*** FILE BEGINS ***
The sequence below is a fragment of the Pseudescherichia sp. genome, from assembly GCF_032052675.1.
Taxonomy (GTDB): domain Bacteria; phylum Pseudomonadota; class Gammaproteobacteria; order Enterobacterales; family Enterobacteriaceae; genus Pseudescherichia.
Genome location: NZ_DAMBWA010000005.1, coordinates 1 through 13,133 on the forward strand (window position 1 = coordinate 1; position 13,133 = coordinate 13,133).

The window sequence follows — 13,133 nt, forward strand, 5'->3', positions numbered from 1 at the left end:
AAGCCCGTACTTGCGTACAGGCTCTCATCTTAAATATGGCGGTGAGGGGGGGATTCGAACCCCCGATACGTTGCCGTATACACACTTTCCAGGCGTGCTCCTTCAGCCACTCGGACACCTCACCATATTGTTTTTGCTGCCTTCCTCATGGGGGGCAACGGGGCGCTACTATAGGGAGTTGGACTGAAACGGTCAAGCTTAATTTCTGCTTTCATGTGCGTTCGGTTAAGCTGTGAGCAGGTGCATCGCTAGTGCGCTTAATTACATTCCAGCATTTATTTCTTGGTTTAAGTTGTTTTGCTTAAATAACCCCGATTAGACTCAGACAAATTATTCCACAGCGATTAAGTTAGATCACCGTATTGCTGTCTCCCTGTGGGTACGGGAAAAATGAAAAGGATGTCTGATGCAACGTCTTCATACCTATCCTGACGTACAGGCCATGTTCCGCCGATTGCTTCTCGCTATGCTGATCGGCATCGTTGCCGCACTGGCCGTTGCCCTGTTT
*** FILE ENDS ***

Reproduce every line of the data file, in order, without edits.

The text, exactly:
The sequence below is a fragment of the Pseudescherichia sp. genome, from assembly GCF_032052675.1.
Taxonomy (GTDB): domain Bacteria; phylum Pseudomonadota; class Gammaproteobacteria; order Enterobacterales; family Enterobacteriaceae; genus Pseudescherichia.
Genome location: NZ_DAMBWA010000005.1, coordinates 1 through 13,133 on the forward strand (window position 1 = coordinate 1; position 13,133 = coordinate 13,133).

The window sequence follows — 13,133 nt, forward strand, 5'->3', positions numbered from 1 at the left end:
AAGCCCGTACTTGCGTACAGGCTCTCATCTTAAATATGGCGGTGAGGGGGGGATTCGAACCCCCGATACGTTGCCGTATACACACTTTCCAGGCGTGCTCCTTCAGCCACTCGGACACCTCACCATATTGTTTTTGCTGCCTTCCTCATGGGGGGCAACGGGGCGCTACTATAGGGAGTTGGACTGAAACGGTCAAGCTTAATTTCTGCTTTCATGTGCGTTCGGTTAAGCTGTGAGCAGGTGCATCGCTAGTGCGCTTAATTACATTCCAGCATTTATTTCTTGGTTTAAGTTGTTTTGCTTAAATAACCCCGATTAGACTCAGACAAATTATTCCACAGCGATTAAGTTAGATCACCGTATTGCTGTCTCCCTGTGGGTACGGGAAAAATGAAAAGGATGTCTGATGCAACGTCTTCATACCTATCCTGACGTACAGGCCATGTTCCGCCGATTGCTTCTCGCTATGCTGATCGGCATCGTTGCCGCACTGGCCGTTGCCCTGTTT